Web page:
In the mid 1920’s, he filed suit against the US government and the Association of Aeronautical Manufacturers claiming a vast conspiracy to monopolize the entire industry. Since Martin possessed crucial technology patents and controlled valuable intellectual property, he saw such an internal conspiracy as a direct attack on his own profitability and personal success. In support of these claims, evidence was presented that Martin had submitted a prototype for a large bomber to the U.S. Air Service for testing, named the ‘Barling Bomber’. When the craft failed to perform up to the governments standards, the aircraft was promptly destroyed by means of blasting it to pieces with an all-out machine gun assault rather than returning it to Martin with documented testing results- a misfortune that infuriated the inventor and further concreted his suspicions of favoritism.

2By the late 1920’s, James Martin had begun to explore ways that the technologies and concepts he had applied in the field of airplanes might translate to a simple and commonplace road car. One of the first applications was the use of rubber para-cords as a means of providing spring tension and shock absorption to a vehicles suspension. The patent declared clearly that the purpose of this invention was to simplify the task of absorbing road vibration using a new and novel combination- one that was far removed from the normal hydraulic shock absorbers of the day. The ‘rubber bands’ could be routinely replaced at normal intervals and at an extremely low cost. This notion was exercised and applied in a micro-car called the 1928 Martin Dart that, by many accounts, was poised to shift the public’s perspective on what new cart ownership would entail. The tiny Dart was projected to be sold largely via mail order, shipped in a crate that would be repurposed as a parking shelter and sold to the American consumer for a measly $200; well below the average selling price of the day. Unfortunately, the Dart never found widespread acceptance as a production car. Despite his revolutionary shock absorber technology not finding much traction in the market, Martin was not about to quit. He just needed to get back to the drawing board and reinvent the wheel.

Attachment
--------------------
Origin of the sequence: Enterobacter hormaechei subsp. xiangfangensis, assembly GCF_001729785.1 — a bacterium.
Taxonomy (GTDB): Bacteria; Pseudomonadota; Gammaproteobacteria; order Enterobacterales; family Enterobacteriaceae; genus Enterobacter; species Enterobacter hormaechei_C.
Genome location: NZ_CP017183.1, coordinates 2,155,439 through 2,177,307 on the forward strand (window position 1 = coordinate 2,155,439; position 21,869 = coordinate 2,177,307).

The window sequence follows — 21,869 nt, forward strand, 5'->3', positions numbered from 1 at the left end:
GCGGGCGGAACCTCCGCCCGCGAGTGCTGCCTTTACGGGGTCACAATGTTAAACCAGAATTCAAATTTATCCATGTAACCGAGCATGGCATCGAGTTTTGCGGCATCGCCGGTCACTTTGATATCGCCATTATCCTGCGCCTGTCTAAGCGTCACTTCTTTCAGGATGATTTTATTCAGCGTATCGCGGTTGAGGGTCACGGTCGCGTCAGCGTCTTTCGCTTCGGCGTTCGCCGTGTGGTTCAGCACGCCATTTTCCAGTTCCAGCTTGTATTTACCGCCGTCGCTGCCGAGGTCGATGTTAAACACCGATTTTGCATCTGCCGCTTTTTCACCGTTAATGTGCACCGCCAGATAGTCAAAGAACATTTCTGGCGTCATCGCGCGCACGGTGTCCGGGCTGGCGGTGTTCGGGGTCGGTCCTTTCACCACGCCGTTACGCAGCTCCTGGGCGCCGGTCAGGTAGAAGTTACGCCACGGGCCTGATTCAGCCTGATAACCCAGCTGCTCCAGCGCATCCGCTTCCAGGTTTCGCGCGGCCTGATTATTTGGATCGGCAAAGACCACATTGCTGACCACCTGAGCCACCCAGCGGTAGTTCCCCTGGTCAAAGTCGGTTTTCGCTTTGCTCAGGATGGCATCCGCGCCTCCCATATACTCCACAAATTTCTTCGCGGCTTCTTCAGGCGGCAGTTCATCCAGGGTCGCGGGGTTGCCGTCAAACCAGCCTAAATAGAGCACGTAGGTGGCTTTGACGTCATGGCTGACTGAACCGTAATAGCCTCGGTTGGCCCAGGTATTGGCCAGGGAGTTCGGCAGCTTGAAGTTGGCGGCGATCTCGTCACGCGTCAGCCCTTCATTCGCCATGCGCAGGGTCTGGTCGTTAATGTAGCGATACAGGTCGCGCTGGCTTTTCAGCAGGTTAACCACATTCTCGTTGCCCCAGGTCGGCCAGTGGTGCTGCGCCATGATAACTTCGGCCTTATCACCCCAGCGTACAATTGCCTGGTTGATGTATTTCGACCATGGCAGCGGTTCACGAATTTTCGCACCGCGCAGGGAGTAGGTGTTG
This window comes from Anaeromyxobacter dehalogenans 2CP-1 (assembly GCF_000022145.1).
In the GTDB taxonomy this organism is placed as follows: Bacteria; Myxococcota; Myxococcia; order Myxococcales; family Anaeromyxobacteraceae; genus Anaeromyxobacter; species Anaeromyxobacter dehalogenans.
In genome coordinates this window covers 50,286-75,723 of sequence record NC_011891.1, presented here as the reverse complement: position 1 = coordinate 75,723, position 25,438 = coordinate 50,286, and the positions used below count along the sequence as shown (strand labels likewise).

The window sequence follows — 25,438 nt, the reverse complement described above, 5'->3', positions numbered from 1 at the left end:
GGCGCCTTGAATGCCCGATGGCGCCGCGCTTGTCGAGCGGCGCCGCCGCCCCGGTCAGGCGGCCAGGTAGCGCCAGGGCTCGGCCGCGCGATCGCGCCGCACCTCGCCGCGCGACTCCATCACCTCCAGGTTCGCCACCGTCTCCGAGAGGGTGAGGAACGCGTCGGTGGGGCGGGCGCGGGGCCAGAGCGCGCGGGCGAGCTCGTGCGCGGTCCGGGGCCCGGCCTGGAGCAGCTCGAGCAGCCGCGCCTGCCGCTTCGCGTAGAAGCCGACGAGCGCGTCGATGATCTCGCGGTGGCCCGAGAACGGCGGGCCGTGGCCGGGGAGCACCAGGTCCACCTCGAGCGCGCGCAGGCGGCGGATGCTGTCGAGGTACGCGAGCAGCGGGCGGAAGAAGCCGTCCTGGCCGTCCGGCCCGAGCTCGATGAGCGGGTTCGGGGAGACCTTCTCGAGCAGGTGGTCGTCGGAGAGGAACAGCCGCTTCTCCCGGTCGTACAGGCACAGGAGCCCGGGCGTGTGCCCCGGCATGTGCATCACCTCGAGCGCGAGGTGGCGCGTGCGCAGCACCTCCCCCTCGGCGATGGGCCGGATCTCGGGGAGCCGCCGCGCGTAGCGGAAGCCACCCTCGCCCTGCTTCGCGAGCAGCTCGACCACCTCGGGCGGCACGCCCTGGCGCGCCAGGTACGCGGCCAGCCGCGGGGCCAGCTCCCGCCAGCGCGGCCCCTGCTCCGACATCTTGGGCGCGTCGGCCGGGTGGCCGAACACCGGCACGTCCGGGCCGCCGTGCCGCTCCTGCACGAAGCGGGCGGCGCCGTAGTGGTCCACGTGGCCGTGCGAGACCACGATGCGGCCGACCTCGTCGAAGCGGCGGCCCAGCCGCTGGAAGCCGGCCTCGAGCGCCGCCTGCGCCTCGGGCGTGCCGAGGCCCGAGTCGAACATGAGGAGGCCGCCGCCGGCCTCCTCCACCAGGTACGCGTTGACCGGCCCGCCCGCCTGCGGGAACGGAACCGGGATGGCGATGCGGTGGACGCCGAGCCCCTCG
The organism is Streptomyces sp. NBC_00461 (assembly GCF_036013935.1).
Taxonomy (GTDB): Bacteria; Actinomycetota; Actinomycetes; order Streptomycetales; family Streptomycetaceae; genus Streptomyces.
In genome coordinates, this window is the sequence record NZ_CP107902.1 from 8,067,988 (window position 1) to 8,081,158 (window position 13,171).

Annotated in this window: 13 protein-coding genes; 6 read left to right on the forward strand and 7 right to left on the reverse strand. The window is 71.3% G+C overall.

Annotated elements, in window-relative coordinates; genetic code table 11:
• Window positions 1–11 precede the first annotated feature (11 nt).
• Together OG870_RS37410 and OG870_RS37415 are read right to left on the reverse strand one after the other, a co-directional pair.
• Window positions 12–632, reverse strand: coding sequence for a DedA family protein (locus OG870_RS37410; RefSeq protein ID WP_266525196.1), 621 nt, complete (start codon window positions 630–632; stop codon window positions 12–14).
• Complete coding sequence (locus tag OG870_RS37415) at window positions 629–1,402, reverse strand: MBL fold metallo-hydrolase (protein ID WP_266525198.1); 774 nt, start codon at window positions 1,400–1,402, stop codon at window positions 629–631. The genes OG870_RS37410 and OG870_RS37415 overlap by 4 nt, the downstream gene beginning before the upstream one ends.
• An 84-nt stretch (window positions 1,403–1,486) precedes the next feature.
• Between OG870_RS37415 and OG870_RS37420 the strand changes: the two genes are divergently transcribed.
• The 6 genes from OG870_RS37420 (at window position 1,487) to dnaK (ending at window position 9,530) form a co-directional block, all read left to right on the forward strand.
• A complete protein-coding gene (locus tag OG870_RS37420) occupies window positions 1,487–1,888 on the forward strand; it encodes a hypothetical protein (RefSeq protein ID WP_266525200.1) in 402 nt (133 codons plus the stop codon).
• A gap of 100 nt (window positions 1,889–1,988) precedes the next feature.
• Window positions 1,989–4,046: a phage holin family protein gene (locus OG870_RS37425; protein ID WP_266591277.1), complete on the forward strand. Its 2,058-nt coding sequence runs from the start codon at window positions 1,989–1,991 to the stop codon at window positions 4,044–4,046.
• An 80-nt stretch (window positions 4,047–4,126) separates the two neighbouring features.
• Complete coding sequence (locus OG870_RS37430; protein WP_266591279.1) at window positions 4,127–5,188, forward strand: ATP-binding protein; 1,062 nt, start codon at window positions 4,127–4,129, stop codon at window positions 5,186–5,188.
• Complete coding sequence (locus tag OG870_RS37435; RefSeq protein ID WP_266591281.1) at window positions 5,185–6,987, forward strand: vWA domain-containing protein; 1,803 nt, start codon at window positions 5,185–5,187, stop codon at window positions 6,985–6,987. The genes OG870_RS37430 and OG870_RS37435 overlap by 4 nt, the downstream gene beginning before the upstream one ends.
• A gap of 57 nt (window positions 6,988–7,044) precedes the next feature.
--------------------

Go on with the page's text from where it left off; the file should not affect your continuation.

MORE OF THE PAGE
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Martin began using the elasticity, cushioning and compression characteristics of rubber and implementing it into a wheel and tire assembly that would make the conventional pneumatic tire virtually obsolete. An early evolution of this design was found in his “Elastic Tire” in 1931- a name that clearly conveys that Martin was primarily focused on his craft and not so much on the marketing aspects; after all, great ideas usually sell themselves.